Waldman's dissection of Nate's inner thoughts is right on the mark. If we're honest about it, most men will admit they've had moments like Nate's, when infatuation disappears and disaffection nudges our consciousness, looking for an excuse to surface. But the lucky ones have the reverse experience too, when affection for a woman makes her suddenly more attractive than before.
Nate's problem is that by temperament, upbringing and profession, he's a fence sitter. He wants what he doesn't have; then when he gets it, he wants something else. He doesn`t like being unattached but when he connects with someone, he starts longing for solitude so he can work on his precious essays, reviews and a new book proposal. By the end of the book, he's in a relationship that just might, maybe, work out but even then he is longing for what he lost when he gave up Hannah.
Waldman's virtues as a novelist are many. Her prose is crisp, the plotting sure, her characters believable and engaging. She succeeds in the difficult task of getting inside the head of, not just other women, but the men in this tale -Nate and his friends. She makes a character whose behavior and innermost thoughts are repulsive at times into a real, emotionally conflicted person, who doesn't want to be the way he is but just is. Lastly, Waldman adeptly balances humor, lightly applied, with sympathy, to create a full-fleshed character where tit would have been easy to caricature. This is a good novel.
6 of 6 people found the following review helpful
Adelle Waldman's debut novel is about a particular type of guy that many women will surely recognize. An overeducated, underemployed manchild who can't quite seem to grow up even as success is knocking at the door of his squalid walk-up. He's a serial monogamist stubbornly unable to commit to an adult relationship between equals.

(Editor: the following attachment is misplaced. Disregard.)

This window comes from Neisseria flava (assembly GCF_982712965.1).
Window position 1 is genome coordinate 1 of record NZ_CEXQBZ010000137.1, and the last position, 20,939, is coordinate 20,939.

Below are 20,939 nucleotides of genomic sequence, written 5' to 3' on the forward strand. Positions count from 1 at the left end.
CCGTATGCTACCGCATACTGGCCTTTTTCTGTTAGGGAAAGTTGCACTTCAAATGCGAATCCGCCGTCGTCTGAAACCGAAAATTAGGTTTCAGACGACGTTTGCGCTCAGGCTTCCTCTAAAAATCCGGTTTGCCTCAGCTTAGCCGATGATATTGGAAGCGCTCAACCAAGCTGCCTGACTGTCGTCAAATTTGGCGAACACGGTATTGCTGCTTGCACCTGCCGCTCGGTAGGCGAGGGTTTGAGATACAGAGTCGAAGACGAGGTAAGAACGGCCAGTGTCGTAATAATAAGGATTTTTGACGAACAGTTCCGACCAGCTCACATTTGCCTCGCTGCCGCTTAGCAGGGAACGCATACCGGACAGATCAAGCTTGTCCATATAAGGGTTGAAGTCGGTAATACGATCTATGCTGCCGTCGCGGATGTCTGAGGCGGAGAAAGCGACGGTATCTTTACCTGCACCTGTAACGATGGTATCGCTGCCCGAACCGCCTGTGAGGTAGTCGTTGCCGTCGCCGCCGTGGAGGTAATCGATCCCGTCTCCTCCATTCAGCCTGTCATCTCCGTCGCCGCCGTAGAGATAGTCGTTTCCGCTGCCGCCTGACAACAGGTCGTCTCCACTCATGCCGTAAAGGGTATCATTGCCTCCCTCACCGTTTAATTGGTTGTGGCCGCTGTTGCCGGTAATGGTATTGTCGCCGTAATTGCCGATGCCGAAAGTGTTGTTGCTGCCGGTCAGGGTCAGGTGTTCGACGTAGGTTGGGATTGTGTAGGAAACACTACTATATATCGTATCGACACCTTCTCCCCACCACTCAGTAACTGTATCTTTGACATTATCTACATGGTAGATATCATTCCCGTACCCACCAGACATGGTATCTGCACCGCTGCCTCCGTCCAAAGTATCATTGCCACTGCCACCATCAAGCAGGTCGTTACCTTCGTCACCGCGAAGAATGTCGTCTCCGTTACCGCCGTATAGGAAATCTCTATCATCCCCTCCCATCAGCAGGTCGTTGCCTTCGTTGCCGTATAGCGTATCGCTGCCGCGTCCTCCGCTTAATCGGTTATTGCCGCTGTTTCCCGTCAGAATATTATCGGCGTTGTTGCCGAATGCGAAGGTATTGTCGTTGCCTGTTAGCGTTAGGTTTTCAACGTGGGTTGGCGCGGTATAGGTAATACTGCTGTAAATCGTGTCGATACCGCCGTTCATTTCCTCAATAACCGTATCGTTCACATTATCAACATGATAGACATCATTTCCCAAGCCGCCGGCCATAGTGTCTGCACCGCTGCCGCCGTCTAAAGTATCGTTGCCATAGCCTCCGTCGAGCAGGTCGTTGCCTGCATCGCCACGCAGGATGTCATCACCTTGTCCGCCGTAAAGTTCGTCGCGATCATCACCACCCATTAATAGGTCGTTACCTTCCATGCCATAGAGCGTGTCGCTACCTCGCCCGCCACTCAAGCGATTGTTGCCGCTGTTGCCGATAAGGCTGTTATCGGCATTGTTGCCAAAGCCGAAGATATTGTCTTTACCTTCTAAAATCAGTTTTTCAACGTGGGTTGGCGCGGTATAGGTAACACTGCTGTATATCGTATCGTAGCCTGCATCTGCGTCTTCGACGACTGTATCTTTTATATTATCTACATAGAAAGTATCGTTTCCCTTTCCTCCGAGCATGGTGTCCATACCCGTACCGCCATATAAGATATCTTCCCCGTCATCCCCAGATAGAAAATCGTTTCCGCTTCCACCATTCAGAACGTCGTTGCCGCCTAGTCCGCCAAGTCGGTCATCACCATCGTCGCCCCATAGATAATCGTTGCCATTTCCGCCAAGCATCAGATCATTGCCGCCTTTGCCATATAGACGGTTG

Yet, somehow he's not exactly a bad guy...or anything.
If you're a fan of Sex and the City you may recall that of all the lotharios and ladies-men that Carrie dated, it was the schlubby, self-effacing writer, Berger, who broke up with her in the most humiliating way - on a post-it note. And Nate, Waldman's protagonist, is cut from precisely the same mold. The story is told through his point of view, so we get a glimpse into his mindset, his history with women and how he perceives his own eligibility [or lack thereof] relative to the other men in his social circle. Believe me, this guy does not see himself as a player by any stretch. Yet somehow, this doesn't stop him from leaving a string of extremely pissed off , broken-hearted women in his wake.
But The Love Affairs of Nathaniel P. is actually about more than just one man's trouble with commitment, and the key can be found in a conversation that takes place early in the book. Nate attends a dinner party with members of the Brooklyn hipster literati hosted by one of his many ex-girlfriends. When asked what he's currently working on, Nate describes a piece about the American habit of outsourcing cheap labor, which incites a debate about how the liberal elite are willing to pay more at a store like Whole Foods for the privilege of feeling ethically pure. Nate's thesis is that, "...conscience is the ultimate luxury," and it's something he certainly affords himself when justifying his treatment of the women in his life. And I think this is the universal theme at the very heart of Waldman's tale.
After all, everyone finds ways of excusing their own bad behavior in order to live with themselves.
This is a fast, entertaining read. The writing is sharp and funny. The characters are challenging, hyper-literate and full of barbed wit. If you are a fan of Woody Allen, Whit Stillman, Noah Baumbach or HBO's comedy, Girls, you're sure to find something to like in The Love Affairs of Nathaniel P.
8 of 9 people found the following review helpful
on October 21, 2013
In "The Love Affairs of Nathaniel P.," Ms. Waldman tells the tale of a rising star in the literary circles of New York, where with his increasing fame, women eye him as a prized commodity when once they would barely spare him a passing glance. The bulk of the story centers around Nate and his relationship with Hannah, a woman described as "smart and nice" or "nice and smart" and the subsequent erosion of his once great feelings.